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Programming language: Haskell
License: GNU Lesser General Public License v3.0 only
Tags: Web    
Latest version: v0.1.0.0

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Follow is a Haskell library to build recipes which allow you to follow the content published about any subject you are interested.

Here bellow you have a quick tutorial you can follow. Just run the snippets of code in the repl.

:set -XOverloadedStrings
import Follow
import Data.Time (LocalTime)
import qualified Data.Text.IO as T (writeFile)
import Data.Yaml (decodeFileThrough)


A subject is just a bunch of information about what is being followed. It consists of a title, a description and a list of tags,

haskell =
    { sTitle = "Haskell"
    , sDescription = "Some resources about Haskell"
    , sTags = ["haskell", "programming"]


A directory is just a subject and a list of entries.

An entry is an item meant to contain an URI with content relative to the associated subject along with associated information.

manualDirectory =
    { dSubject = haskell
    , dEntries =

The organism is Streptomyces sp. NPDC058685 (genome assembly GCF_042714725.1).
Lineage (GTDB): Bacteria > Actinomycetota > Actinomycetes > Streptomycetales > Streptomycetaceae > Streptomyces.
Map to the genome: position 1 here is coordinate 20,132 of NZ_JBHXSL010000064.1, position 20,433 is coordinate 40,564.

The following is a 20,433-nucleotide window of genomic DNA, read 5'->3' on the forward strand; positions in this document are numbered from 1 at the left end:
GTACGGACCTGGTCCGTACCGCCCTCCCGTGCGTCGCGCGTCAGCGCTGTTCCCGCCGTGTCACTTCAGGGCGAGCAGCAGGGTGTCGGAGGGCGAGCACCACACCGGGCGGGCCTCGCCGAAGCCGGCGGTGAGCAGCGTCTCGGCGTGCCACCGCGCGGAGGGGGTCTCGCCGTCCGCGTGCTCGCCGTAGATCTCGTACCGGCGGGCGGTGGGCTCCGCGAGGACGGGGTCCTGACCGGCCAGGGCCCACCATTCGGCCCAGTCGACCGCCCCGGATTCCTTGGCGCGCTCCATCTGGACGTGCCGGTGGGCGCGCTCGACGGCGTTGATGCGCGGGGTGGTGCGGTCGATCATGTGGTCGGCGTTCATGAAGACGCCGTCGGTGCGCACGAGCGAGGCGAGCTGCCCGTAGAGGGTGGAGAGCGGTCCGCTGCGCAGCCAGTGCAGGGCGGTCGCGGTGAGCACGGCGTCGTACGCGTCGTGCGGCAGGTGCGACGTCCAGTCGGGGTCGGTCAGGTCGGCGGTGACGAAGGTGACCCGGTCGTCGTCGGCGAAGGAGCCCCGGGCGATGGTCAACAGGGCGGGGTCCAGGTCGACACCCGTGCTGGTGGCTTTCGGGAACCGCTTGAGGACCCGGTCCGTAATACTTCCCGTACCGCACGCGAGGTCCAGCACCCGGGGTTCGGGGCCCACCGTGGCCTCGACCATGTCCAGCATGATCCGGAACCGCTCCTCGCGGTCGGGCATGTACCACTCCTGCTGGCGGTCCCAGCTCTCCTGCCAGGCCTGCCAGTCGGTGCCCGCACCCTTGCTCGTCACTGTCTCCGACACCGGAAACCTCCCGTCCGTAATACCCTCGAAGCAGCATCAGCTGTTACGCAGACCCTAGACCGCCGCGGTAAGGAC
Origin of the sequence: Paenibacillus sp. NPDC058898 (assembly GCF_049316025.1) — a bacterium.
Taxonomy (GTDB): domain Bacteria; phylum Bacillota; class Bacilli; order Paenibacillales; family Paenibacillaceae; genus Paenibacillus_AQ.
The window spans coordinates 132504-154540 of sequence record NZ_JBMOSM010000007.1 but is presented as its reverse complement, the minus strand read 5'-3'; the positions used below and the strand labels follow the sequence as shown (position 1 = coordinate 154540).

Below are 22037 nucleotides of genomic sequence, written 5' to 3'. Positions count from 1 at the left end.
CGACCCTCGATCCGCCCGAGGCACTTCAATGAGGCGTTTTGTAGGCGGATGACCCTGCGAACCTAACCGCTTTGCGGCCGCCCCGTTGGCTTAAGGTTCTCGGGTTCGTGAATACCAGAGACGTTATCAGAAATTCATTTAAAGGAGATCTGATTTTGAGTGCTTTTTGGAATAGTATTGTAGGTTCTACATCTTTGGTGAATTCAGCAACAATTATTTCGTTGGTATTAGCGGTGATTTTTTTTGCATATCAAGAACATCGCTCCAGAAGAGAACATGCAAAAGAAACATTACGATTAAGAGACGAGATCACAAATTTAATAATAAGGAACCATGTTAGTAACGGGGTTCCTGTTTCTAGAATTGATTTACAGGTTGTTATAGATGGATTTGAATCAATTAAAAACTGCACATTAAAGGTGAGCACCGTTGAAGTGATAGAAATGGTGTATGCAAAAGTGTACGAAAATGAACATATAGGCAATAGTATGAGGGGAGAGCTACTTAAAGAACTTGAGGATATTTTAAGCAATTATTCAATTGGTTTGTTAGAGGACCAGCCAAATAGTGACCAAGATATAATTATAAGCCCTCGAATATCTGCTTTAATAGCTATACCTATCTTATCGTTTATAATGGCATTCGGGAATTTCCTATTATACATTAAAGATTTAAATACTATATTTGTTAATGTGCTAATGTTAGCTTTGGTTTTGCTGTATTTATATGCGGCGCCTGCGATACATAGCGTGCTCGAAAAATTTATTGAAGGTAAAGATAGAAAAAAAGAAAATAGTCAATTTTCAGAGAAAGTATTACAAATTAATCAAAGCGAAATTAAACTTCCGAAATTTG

[ Entry
            { eURI =
                Just "https://bartoszmilewski.com/2013/06/19/basics-of-haskell/"
            , eGUID = Just "basics-of-haskell"
            , eTitle = Just "Basics of Haskell"
            , eDescription = Just "Introductory material for Haskell"
            , eAuthor = Just "Bartosz Milewski"
            , ePublishDate = Just (read "2013-06-19 14:14:00" :: LocalTime)


Of course, building list of entries by hand is not very useful. Fetchers are functions which usually reach the outside world to return a list of entries and which can throw an error.

Any fetcher can be used, but Follow tries to ship with common ones. Right now there are two fetchers available:

  • [Feed](src/Follow/Fetchers/Feed.hs): Take entries from a RSS or Atom feed.
  • [Web Scraping](src/Follow/Fetchers/WebScraping.hs): Take entries scraping the HTML of a web page.

The function directoryFromFetched can be used to glue a subject with some fetched content:

import qualified Follow.Fetchers.Feed as Feed

directory =
  directoryFromFetched (Feed.fetch "https://bartoszmilewski.com/feed/") haskell


Fetched content may need some further processing in order to fit what is actually desired. A middleware is a function which transforms a directory into another directory, allowing us to do any kind of transformation.

The aim of Follow is to provide some common middlewares. For now, there are these ones:

  • [Filter](src/Follow/Middlewares/Filter.hs): Filter entries according some predicate.
  • [Sort](src/Follow/Middlewares/Sort.hs): Sort entries.
  • [Decode](src/Follow/Middlewares/Decode.hs): Decodes entries from UTF8 or other encodings.
import qualified Follow.Middlewares.Sort as Sort

sortedDirectory =
  Sort.apply (Sort.byGetter eTitle) <$> directory


Once you have your distillate content, you need some way to consume it. A Digester is a function which transforms a directory into anything that can be consumed by an end user.